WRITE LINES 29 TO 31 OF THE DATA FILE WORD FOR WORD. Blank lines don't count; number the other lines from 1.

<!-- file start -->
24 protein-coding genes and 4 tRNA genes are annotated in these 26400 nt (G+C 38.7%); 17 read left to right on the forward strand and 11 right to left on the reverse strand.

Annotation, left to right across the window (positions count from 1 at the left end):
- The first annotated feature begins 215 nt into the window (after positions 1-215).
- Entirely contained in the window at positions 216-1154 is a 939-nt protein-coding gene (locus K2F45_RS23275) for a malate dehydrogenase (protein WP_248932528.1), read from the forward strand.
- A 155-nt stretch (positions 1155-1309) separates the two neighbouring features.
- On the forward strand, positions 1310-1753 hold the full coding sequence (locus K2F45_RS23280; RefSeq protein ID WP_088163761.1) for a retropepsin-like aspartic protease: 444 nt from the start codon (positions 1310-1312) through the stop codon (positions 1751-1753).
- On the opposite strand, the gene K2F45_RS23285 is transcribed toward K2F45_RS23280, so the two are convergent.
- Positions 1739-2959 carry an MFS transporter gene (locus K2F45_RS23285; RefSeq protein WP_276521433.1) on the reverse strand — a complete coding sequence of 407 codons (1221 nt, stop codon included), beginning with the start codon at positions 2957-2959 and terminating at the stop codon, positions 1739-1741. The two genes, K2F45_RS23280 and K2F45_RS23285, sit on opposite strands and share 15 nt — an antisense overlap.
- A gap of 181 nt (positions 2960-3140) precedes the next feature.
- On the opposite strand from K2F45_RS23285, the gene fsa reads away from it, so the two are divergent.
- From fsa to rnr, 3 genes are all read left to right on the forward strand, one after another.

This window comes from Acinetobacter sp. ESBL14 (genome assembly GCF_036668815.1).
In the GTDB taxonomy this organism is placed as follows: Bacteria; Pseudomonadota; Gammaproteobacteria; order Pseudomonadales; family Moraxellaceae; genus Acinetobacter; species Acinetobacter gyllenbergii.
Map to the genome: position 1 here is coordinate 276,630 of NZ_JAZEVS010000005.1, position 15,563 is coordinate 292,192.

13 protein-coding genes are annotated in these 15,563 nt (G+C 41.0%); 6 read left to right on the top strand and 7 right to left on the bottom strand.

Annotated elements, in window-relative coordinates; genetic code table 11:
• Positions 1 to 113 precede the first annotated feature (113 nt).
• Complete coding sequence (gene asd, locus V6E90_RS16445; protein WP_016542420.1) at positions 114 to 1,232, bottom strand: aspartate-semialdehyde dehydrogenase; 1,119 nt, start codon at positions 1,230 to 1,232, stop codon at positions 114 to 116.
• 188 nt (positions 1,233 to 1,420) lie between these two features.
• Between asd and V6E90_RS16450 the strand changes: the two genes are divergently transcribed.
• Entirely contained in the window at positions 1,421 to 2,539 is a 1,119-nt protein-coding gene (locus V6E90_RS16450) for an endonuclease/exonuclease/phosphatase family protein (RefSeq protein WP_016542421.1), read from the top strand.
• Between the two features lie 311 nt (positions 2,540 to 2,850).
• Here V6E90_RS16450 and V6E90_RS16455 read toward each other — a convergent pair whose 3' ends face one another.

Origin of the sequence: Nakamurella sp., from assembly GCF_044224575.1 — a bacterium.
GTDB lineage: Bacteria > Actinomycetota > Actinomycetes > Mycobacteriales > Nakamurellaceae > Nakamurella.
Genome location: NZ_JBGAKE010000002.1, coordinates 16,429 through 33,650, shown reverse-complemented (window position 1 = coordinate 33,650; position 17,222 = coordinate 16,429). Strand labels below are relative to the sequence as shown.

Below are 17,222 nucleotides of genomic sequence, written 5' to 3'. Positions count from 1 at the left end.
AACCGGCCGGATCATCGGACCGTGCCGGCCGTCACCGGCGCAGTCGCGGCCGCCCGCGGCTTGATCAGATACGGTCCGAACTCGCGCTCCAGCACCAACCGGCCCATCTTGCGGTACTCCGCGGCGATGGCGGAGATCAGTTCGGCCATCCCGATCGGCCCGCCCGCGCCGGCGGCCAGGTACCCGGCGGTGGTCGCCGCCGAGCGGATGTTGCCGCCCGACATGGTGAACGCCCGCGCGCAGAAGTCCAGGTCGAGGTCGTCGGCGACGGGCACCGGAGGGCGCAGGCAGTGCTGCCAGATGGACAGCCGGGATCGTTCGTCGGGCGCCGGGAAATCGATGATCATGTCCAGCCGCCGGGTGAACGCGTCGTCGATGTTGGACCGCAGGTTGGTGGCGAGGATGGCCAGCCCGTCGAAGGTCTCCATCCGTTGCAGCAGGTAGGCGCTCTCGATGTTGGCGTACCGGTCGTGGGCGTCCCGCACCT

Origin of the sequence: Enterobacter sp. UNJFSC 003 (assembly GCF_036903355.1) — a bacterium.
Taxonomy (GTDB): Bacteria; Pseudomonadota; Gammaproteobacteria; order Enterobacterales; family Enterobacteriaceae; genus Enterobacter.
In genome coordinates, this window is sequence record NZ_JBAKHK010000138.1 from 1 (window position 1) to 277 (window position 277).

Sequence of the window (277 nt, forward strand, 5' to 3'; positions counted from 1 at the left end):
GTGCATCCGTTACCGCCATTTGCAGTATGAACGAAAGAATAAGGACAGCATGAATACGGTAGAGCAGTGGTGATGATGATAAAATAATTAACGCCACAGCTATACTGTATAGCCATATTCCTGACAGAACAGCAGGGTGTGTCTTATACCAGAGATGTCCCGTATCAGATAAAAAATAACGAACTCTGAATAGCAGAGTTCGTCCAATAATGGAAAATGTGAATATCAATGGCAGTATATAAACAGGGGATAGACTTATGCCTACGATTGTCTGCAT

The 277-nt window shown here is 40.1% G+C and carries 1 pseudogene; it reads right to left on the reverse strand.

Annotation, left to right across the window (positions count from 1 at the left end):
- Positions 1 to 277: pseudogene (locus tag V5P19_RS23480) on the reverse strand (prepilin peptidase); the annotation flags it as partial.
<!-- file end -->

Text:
Origin of the sequence: Enterobacter sp. UNJFSC 003 (assembly GCF_036903355.1) — a bacterium.
Taxonomy (GTDB): Bacteria; Pseudomonadota; Gammaproteobacteria; order Enterobacterales; family Enterobacteriaceae; genus Enterobacter.
In genome coordinates, this window is sequence record NZ_JBAKHK010000138.1 from 1 (window position 1) to 277 (window position 277).